The Quality Assurance Agency has watered down controversial proposals for registered external examiners in a radical bid to achieve consensus over a new quality system.
In the wake of strong objections to the QAA's approach, a confidential document from QAA chief executive John Randall outlines a revised model with a much lighter touch. "The main burden of external subject review is lifted. Selfassessment is at the heart of the model," it says.
Vice-chancellors believe the paper also tones down proposals to establish benchmark standards, but Mr Randall said: "Benchmarking is going ahead. We have got the first three groups established. We thought it would be helpful to share with the funding and representative bodies some of the emerging conclusions from the early stages of consultation so as to assist them in developing their own responses."
Critics of the original proposals, unveiled in March, see the new paper as welcome evidence that the QAA is genuinely consulting the sector. Rather than having a pool of registered external examiners reporting directly to the QAA, the new model proposes examiners appointed by institutions, working with QAA academic reporters.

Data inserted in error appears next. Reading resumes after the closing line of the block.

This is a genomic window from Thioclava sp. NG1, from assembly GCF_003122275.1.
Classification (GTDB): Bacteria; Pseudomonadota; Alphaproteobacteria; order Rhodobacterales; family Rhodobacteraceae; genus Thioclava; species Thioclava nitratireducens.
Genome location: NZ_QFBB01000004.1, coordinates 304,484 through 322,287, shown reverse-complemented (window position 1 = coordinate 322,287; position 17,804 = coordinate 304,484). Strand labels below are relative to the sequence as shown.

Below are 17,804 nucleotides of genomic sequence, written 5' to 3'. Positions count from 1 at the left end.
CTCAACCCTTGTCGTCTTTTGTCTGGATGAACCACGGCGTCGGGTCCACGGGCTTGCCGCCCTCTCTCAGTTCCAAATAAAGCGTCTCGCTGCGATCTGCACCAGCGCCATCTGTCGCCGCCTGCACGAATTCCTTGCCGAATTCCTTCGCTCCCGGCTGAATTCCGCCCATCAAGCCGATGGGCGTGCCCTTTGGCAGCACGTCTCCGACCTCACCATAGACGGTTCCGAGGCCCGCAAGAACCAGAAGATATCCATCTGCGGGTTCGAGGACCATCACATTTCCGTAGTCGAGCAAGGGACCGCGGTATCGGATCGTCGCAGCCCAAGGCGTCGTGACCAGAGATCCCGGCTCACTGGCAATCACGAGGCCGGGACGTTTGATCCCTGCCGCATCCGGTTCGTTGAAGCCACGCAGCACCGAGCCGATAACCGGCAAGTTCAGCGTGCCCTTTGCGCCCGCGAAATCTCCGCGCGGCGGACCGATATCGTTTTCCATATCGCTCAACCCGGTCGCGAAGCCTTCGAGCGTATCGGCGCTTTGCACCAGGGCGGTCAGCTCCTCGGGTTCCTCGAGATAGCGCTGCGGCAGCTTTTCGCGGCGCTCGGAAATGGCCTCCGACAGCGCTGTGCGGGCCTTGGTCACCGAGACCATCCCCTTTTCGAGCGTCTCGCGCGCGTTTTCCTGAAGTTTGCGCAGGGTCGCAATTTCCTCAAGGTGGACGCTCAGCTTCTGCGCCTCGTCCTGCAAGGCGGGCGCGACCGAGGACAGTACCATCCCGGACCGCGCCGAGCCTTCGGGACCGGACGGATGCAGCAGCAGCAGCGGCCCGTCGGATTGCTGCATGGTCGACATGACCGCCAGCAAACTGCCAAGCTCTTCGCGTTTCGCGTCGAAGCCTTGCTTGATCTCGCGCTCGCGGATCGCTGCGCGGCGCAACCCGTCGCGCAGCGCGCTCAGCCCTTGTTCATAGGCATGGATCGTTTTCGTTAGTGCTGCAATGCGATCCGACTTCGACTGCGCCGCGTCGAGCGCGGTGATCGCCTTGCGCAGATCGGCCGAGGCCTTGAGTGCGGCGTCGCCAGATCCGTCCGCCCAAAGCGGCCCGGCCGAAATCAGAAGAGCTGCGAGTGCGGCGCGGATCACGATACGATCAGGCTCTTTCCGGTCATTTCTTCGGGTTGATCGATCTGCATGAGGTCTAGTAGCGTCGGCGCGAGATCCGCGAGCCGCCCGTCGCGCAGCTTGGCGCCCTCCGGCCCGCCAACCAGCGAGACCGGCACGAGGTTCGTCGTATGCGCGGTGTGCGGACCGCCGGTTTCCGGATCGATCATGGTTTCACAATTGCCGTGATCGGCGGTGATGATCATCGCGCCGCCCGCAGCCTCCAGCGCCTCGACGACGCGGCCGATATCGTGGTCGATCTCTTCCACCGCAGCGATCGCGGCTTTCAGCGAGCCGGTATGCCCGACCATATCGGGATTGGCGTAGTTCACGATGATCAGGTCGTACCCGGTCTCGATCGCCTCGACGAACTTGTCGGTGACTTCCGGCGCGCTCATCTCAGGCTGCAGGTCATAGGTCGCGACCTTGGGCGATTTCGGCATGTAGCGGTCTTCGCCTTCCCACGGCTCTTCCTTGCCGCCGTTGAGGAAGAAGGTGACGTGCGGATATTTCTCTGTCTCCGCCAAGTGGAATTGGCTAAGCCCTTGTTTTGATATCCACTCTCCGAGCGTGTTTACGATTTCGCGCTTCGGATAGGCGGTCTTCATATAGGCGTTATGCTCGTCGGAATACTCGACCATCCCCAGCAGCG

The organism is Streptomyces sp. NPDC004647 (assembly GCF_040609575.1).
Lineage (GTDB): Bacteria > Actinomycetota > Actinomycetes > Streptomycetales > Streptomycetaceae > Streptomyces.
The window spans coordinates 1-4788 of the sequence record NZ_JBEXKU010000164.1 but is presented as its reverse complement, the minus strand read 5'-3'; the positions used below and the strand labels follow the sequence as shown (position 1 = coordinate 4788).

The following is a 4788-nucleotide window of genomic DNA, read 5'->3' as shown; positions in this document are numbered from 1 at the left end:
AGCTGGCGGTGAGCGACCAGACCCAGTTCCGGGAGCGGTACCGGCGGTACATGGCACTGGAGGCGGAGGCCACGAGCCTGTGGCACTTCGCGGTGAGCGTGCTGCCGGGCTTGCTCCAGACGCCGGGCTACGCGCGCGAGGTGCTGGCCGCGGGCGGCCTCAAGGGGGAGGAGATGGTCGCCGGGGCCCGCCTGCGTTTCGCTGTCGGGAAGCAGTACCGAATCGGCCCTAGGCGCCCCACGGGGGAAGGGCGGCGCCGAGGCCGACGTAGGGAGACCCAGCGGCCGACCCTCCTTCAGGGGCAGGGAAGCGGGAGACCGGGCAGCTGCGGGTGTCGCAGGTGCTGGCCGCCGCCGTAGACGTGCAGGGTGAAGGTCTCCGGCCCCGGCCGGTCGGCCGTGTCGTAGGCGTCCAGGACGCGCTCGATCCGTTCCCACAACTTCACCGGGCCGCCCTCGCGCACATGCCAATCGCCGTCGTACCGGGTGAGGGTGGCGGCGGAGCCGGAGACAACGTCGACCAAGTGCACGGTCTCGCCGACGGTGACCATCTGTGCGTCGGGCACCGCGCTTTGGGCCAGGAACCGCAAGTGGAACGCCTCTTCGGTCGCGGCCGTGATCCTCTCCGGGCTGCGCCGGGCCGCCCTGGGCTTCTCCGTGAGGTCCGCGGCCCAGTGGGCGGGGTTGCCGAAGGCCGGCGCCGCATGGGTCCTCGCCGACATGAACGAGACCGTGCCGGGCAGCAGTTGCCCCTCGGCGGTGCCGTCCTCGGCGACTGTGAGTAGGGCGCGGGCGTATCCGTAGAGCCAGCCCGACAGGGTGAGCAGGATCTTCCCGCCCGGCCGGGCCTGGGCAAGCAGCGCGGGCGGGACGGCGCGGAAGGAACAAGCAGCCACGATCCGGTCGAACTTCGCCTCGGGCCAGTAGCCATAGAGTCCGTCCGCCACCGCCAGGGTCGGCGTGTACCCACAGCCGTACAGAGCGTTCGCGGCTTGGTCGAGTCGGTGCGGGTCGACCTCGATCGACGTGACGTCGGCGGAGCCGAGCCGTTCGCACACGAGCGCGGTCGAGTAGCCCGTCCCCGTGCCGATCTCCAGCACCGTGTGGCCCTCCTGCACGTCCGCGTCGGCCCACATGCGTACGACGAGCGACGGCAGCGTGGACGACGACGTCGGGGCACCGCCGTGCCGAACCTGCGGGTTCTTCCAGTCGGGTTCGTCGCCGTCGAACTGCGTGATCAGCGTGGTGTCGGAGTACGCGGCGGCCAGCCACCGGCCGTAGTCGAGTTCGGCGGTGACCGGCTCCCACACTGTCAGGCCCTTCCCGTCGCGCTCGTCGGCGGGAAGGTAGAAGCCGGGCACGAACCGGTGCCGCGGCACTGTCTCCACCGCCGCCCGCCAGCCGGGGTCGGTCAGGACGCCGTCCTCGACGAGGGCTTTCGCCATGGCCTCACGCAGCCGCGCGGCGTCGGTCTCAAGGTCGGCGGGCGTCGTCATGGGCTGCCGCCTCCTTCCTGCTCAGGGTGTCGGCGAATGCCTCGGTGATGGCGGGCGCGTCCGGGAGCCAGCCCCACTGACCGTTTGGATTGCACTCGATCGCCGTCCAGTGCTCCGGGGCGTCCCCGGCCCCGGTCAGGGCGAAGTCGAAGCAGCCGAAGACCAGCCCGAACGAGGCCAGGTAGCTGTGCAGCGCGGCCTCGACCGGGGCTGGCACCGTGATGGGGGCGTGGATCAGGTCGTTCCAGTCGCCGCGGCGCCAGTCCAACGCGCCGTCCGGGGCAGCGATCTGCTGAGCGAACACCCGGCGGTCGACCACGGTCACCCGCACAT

The frequency of institutional reviews is still to be decided, but the QAA paper says institutions with good systems will have fewer visits.
Teaching quality assessment should come under internal review arrangements. As part of institutional reviews, reviewers would "sample" evidence from a small number of recently assessed subjects, but might also join internal review teams at short notice.
If there were doubts about the internal process, there could be a question of an external review, "using the existing subject review methodology".
The Committee of Scottish Higher Education Principals is poised to propose a code of practice for internal reviews that aims to ensure institutional reviews will also have a lighter touch. Coshep is circulating a draft response that is understood to suggest a code of practice for internal departmental and programme reviews, maintaining the external examiner system. Compliance with the code would be monitored through the institutional review, and would avoid the need for further external subject reviews.
The QAA paper acknowledges that there must be public information on quality, but this need not be generated only through external scrutiny. Institutions could produce an annual "quality statement" following criteria set the QAA and funding bodies. But it warns that there will be a transitional period during which institutions will have to prove that their internal review systems are reliable.
Sir Stewart Sutherland, principal of Edinburgh University, who led the attack on the original proposals, said: "I welcome this as the new basis for discussion."
A spokesman for the Committee of Vice-Chancellors and Principals said: "Our standards and quality group have seen the paper and we are encouraged by it."
* Personal view, page 11
* Letters, page 14